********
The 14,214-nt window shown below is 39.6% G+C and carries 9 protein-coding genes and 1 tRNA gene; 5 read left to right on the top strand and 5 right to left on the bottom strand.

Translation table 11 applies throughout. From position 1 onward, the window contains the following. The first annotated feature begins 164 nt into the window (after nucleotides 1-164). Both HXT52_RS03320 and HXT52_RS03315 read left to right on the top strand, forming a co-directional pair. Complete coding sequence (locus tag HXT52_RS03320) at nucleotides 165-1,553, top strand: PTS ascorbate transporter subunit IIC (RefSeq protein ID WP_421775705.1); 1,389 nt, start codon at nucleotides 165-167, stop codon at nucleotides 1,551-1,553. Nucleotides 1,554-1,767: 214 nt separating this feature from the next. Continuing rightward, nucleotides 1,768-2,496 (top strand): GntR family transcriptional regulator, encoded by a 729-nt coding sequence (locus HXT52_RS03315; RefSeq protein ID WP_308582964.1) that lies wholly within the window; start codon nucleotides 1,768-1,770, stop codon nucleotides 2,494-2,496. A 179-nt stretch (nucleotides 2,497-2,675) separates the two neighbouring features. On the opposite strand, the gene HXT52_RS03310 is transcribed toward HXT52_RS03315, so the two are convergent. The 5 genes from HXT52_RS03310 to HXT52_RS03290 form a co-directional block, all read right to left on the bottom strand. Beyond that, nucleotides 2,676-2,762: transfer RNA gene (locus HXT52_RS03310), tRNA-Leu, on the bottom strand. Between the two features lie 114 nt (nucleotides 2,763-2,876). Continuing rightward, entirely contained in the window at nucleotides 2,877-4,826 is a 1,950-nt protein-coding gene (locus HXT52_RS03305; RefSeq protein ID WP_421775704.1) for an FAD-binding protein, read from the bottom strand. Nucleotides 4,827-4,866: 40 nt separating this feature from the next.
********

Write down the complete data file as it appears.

The 14,214-nt window shown below is 39.6% G+C and carries 9 protein-coding genes and 1 tRNA gene; 5 read left to right on the top strand and 5 right to left on the bottom strand.

Translation table 11 applies throughout. From position 1 onward, the window contains the following. The first annotated feature begins 164 nt into the window (after nucleotides 1-164). Both HXT52_RS03320 and HXT52_RS03315 read left to right on the top strand, forming a co-directional pair. Complete coding sequence (locus tag HXT52_RS03320) at nucleotides 165-1,553, top strand: PTS ascorbate transporter subunit IIC (RefSeq protein ID WP_421775705.1); 1,389 nt, start codon at nucleotides 165-167, stop codon at nucleotides 1,551-1,553. Nucleotides 1,554-1,767: 214 nt separating this feature from the next. Continuing rightward, nucleotides 1,768-2,496 (top strand): GntR family transcriptional regulator, encoded by a 729-nt coding sequence (locus HXT52_RS03315; RefSeq protein ID WP_308582964.1) that lies wholly within the window; start codon nucleotides 1,768-1,770, stop codon nucleotides 2,494-2,496. A 179-nt stretch (nucleotides 2,497-2,675) separates the two neighbouring features. On the opposite strand, the gene HXT52_RS03310 is transcribed toward HXT52_RS03315, so the two are convergent. The 5 genes from HXT52_RS03310 to HXT52_RS03290 form a co-directional block, all read right to left on the bottom strand. Beyond that, nucleotides 2,676-2,762: transfer RNA gene (locus HXT52_RS03310), tRNA-Leu, on the bottom strand. Between the two features lie 114 nt (nucleotides 2,763-2,876). Continuing rightward, entirely contained in the window at nucleotides 2,877-4,826 is a 1,950-nt protein-coding gene (locus HXT52_RS03305; RefSeq protein ID WP_421775704.1) for an FAD-binding protein, read from the bottom strand. Nucleotides 4,827-4,866: 40 nt separating this feature from the next.